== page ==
A few years ago, there was a movie that spoke volumes to me. It was The Tree of Life, written and directed by Terrence Malick. This unconventional film challenged moviegoers and me to stretch our minds and souls as we follow a Texan family in the 1950’s family through their lives. Jack O’Brien is the joy of his mother and his father. The movie focuses on Jack’s perspective and his relationships with his father, mother, and brother. The story’s central theme is how Jack tries to process and struggles to understand the dynamics between his father’s controlling nature and his mother’s nurturing qualities. However, what impacted me the most was Jack’s relationship with his father.
Throughout the movie, we get glimpses of Jack’s rigid and domineering father constantly criticizing Jack. There are scenes where he loses his temper, belittles Jack, and is often distant and removed from him. Later, we catch a glimpse of how this impacts Jack when, as a boy, there is a time he vows to kill his father, but when he has a chance while his father is underneath the car, he doesn’t act. Despite all this, there is a moment when Jack realizes he is more like his father than his mother. This realization saddens him because of the great value he places on his mother’s seemingly opposite qualities. However, he also recalls witnessing his father’s vulnerabilities and glimpses of showing love and contemplates the complexness of trying to understand his father.
This movie is a reminder of how much influence a father or father figure can have on a child’s life. Unfortunately, today, many men have been negatively impacted by growing up without a solid and healthy father figure. Many of us grew up with fathers who showed love to us through hard work, discipline, toughness, or any other way but emotionally. For others, fathers were not even in the picture. Yet others can attest to having great relationships with their fathers. All this to say, none of us will ever be perfect—our role as fathers is challenging as we will have our moments of victories and failures. Many times we may be unsure of what we’re doing.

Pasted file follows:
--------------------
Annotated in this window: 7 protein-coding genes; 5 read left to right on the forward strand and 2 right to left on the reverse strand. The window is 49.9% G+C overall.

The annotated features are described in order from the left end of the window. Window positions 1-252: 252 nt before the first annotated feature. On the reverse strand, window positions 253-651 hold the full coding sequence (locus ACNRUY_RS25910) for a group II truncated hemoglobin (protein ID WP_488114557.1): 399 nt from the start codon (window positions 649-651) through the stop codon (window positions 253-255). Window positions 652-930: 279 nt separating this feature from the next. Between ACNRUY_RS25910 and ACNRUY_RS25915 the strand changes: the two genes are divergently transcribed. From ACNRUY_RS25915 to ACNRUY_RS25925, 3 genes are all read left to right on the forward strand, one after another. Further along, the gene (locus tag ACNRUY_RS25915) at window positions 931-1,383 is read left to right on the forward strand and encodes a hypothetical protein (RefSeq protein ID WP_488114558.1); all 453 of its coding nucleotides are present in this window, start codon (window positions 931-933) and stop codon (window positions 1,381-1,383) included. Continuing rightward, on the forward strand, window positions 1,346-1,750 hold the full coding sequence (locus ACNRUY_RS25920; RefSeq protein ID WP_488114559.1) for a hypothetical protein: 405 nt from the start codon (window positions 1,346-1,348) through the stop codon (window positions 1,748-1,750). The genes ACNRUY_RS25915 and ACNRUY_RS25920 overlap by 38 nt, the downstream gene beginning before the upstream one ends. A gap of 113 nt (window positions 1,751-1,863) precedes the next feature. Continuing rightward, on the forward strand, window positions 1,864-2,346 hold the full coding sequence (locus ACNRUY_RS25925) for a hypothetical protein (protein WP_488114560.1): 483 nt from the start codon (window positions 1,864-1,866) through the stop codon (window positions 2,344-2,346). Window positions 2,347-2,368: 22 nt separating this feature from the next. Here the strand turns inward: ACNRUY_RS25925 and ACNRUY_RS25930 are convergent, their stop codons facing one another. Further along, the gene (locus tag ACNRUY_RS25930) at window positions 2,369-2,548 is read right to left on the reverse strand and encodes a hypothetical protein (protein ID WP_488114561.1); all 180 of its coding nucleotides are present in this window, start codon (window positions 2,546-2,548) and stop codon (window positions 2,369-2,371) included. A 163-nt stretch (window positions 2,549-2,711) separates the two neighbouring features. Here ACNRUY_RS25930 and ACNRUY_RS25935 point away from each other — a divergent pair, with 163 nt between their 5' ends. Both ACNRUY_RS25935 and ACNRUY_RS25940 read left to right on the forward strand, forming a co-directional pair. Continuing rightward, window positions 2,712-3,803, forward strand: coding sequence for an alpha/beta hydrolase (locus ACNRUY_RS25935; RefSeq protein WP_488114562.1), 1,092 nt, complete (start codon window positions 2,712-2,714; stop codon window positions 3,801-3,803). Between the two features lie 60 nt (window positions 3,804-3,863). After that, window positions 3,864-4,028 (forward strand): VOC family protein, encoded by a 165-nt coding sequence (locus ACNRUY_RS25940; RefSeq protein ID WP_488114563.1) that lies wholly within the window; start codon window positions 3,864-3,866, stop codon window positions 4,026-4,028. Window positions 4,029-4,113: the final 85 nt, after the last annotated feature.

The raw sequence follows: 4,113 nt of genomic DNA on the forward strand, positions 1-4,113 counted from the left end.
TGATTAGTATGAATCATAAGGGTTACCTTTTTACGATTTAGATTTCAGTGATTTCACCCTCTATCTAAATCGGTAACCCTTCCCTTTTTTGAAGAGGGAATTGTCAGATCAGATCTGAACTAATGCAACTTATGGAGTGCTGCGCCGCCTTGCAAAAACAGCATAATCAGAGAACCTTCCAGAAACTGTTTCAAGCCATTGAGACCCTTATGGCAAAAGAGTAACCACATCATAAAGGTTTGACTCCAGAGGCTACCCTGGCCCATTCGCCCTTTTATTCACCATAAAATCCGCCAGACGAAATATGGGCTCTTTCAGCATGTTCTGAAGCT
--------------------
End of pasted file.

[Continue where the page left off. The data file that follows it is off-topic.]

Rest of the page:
However, take comfort in knowing that we all have a Father in heaven is that is the perfect model for us. He will never leave us, forsake us or let us down. On the contrary, he loves and empowers us to be the fathers he is to us, for others. For this reason, he’s more than a father; he’s a dad. Take time today to be a dad to your kids and show them God’s love through you.
Answer and Journal the Following
For you did not receive the spirit of slavery to fall back into fear, but you have received the Spirit of adoption as sons, by whom we cry, “Abba! Father!” The Spirit himself bears witness with our spirit that we are children of God,
Pray and ask God to help you be the dad he wants you to be.
The word “abba” means “daddy” in Aramaic and was the word that Jesus used when he modeled prayer for us. What does this mean for you in how do you address God in your prayers?
Bonus: Share this with a fellow brother.